EAST CHINA SEA (Reuters) - Anti-Japanese protests rocked Chinese cities on Sunday after nationalists from Japan landed on an East China Sea island at the heart of a territorial dispute between the two nations, the largest flare-up of Chinese public anger over Japan in years.
In several Chinese cities, thousands took to the streets, including in Shenzhen where small groups overturned Japanese cars and shouted slogans denouncing Japan’s claim over the islands, in footage carried by Hong Kong’s Cable Television.
Some used bare fists to smash in the windows of a white Honda Chinese police car as others rocked and pushed the car over to jubilant cheers. Others stomped on the overturned vehicles, screaming and waving the Chinese flag. Police arrested several protesters in Shenzhen after the demonstrations.
“The illegal behavior of Japanese right-wingers has violated China’s territorial sovereignty,” China’s foreign ministry said in a statement, saying Beijing had lodged an official protest.
Tokyo and Beijing have been feuding for decades over the island chain, known as the Senkaku in Japan and the Diaoyu in China, near potentially huge maritime gas fields.
The country-wide demonstrations reflect lingering resentment among many Chinese over Japan’s World War Two occupation, with some in the crowds urging Beijing’s Communist Party leaders to stand up more to Tokyo.
“They should return the islands to us and apologize,” said a young man in the Shenzhen protest, as others around him, both young and old, brandished Chinese flags and banners demanding that Japan leave the islands.
Japanese news agency Kyodo said protesters numbered in the thousands in the cities of Shenzhen and Hangzhou and reported that groups of protesters had burned Japanese flags and had broken into Japanese restaurants.
In Guangzhou, hundreds protested outside the Japanese consulate, which was ringed by Chinese police and steel barricades.
Tensions flared last week after seven of a group of 14 Chinese activists slipped past Japan’s Coast Guard to land on one of the uninhabited isles and raised a Chinese flag.
Keen to avoid a rerun of a nasty feud that chilled economic and diplomatic ties in 2010, Japan deported the activists within days and Beijing’s response was relatively muted.
But the stand-off escalated again early on Sunday when 10 members of a group of more than 100 Japanese nationalists who had sailed to the island chain swam ashore to one of the islets and waved Japanese flags.
Three Japanese Coast Guard vessels were nearby, a Reuters TV journalist on board one of the boats said.
“I was hoping that someone with a real sense of Japanese spirit and courage would go and land and raise the flag, I just feel they’ve done a good job,” said Kazuko Uematsu, a local lawmaker from Shizuoka Prefecture who was part of the flotilla.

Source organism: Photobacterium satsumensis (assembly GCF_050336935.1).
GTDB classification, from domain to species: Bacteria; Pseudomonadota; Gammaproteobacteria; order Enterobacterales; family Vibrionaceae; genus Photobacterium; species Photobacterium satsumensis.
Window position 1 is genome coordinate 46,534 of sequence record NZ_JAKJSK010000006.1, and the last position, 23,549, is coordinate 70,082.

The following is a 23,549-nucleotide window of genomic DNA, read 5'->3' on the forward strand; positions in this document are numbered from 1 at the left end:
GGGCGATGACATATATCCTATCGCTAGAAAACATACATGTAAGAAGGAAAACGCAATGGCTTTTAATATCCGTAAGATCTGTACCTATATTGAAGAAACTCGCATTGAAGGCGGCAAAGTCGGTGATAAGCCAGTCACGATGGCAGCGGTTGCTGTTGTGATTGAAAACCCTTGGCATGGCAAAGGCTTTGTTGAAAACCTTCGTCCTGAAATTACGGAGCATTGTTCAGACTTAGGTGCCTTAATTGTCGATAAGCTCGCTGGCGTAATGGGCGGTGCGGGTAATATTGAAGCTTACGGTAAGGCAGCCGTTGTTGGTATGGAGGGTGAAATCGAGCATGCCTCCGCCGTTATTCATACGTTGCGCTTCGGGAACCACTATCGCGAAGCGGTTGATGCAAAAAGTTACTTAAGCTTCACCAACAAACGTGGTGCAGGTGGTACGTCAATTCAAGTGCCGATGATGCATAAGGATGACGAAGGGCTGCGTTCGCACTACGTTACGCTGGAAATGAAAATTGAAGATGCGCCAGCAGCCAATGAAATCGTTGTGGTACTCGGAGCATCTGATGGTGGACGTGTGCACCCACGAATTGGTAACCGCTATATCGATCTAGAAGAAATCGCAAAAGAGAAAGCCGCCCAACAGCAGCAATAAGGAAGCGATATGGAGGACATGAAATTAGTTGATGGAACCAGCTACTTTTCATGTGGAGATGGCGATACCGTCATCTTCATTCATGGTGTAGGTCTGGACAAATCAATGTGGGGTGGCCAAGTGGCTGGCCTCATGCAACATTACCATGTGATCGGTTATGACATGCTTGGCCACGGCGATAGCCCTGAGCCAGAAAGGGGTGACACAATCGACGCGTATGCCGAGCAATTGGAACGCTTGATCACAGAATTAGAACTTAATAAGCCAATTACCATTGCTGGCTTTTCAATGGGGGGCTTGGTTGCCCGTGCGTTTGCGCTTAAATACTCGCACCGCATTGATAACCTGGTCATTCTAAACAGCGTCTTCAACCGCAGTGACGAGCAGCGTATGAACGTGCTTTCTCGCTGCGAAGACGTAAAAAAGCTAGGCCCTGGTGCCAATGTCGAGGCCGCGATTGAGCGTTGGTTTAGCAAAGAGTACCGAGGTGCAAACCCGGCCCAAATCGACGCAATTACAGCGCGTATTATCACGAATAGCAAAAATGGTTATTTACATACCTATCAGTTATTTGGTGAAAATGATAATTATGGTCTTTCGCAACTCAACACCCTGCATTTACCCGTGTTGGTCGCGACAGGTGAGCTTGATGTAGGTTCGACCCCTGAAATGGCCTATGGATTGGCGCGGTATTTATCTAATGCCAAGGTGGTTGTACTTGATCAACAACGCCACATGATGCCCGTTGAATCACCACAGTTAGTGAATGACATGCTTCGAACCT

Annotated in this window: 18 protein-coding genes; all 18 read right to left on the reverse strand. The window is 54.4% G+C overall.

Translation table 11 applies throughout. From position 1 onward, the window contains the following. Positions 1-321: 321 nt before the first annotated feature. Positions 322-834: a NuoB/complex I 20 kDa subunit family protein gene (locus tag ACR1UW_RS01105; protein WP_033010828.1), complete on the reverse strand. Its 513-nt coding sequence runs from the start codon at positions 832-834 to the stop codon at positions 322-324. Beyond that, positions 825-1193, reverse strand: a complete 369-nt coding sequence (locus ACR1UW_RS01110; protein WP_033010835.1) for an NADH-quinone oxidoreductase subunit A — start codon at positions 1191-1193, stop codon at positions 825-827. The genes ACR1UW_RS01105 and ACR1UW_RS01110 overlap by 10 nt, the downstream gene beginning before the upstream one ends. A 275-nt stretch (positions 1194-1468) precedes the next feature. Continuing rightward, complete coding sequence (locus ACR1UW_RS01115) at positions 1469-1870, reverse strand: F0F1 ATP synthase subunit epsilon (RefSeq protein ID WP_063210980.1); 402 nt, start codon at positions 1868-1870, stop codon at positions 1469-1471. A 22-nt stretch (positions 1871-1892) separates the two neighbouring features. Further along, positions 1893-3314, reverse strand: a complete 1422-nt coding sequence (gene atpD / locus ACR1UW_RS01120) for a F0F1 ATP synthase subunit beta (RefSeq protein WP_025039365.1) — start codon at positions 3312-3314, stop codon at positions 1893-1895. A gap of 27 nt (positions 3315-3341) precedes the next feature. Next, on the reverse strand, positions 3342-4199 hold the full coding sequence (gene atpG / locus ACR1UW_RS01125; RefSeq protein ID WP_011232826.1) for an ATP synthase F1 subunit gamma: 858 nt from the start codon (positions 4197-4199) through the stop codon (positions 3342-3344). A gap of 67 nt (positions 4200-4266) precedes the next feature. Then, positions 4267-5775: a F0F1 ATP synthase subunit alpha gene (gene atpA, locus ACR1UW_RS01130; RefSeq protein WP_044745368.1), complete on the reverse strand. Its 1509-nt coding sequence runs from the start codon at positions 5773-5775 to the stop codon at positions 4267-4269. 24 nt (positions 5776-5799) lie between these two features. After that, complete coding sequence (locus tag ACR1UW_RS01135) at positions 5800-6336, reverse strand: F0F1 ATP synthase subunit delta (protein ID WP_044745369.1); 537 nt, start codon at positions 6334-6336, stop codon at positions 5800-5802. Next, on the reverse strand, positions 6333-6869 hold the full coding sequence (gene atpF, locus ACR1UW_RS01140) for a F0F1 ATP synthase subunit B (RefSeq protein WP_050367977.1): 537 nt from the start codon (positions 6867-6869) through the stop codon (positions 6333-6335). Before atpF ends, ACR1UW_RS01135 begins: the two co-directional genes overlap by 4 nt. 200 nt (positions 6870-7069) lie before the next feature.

The activists later swam back to their boats and were being questioned by Japanese customs officials.
Japan’s government had denied the group permission to land on the islands, which it leases from private Japanese citizens.
“This is a way of saying to not mess around,” Toshio Tamogami, a leader of the Japanese group, said before the flotilla set sail on Saturday. “We hope to convey ... both to China and the Japanese people that the Senkaku are our territory,” Tamogami said.
The flotilla included several members of parliament and local lawmakers.
The last major spate of anti-Japanese protests in China took place in 2010, after Japan arrested the captain of a fishing boat after it collided with Japanese Coast Guard ships near the Diaoyu islands.
The latest dispute has parallels with Beijing’s other recent tangles with Southeast Asian countries over rival territorial claims in the South China Sea.
China’s expanding naval reach has stoked worries it could brandish its military might to get its way.
The Sino-Japanese row has intensified in recent months since the nationalist governor of Tokyo proposed that the Tokyo Metropolitan Government buy the isles, prompting the central government to make its own bid to purchase them instead.
Japan’s ties with South Korea, where resentment over its 1910-1945 colonisation remains, have also frayed since South Korean President Lee Myung-bak visited an uninhabited island claimed by both countries.
About 30 South Koreans held a ceremony on Sunday to unveil a monument on one of the barely inhabited islands, which are known as Dokdo in South Korea and as Takeshima in Japan.
The 1.2-metre tall monument is engraved with the Korean word for “Dokdo” on the front and “Republic of Korea” in Lee’s handwriting on the back.
His ratings in tatters ahead of an election that may come soon, Japanese Prime Minister Yoshihiko Noda faces domestic pressure to take a tough stance with Japan’s neighbours over the island disputes.
This is despite deep economic links and efforts by Seoul and Tokyo, both close U.S. allies, to forge closer security ties.
Additional reporting by Stanley White in Tokyo, Chris Buckley in Beijing, Tyrone Siu in Shenzhen, James Pomfret in Hong Kong and Sung-won Shim in Seoul; Writing by Linda Sieg and Tomasz Janowski; Editing by Andrew Osborn